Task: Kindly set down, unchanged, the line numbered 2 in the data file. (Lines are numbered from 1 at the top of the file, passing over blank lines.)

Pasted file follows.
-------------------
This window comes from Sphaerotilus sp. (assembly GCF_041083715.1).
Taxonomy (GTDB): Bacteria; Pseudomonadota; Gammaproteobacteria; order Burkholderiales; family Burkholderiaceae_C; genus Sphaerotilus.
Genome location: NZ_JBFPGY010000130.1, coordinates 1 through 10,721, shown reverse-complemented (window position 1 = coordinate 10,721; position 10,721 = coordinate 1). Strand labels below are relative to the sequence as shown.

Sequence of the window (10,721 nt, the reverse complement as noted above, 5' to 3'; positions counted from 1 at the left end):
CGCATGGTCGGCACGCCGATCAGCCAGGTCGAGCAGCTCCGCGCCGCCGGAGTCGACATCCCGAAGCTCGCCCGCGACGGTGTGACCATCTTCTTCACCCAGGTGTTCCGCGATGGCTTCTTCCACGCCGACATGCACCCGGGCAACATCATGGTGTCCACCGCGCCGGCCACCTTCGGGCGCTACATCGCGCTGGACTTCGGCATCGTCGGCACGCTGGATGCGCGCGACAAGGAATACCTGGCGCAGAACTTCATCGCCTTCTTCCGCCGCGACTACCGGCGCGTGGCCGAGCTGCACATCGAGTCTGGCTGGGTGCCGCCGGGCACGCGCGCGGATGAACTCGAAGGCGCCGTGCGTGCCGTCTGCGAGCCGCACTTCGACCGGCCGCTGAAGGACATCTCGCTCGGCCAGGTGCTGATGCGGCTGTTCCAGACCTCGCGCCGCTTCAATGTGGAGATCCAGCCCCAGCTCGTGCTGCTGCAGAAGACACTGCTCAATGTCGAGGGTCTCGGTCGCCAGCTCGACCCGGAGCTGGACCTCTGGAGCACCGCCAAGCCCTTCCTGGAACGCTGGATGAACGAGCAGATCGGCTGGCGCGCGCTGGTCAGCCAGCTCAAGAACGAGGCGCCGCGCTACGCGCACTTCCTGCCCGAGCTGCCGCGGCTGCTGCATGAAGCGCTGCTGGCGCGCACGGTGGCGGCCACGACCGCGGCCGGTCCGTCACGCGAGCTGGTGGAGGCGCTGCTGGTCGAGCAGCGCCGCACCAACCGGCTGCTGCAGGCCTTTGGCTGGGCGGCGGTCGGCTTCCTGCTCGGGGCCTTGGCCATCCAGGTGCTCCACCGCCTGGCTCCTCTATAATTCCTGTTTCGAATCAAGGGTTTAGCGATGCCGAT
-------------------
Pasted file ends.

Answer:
Taxonomy (GTDB): Bacteria; Pseudomonadota; Gammaproteobacteria; order Burkholderiales; family Burkholderiaceae_C; genus Sphaerotilus.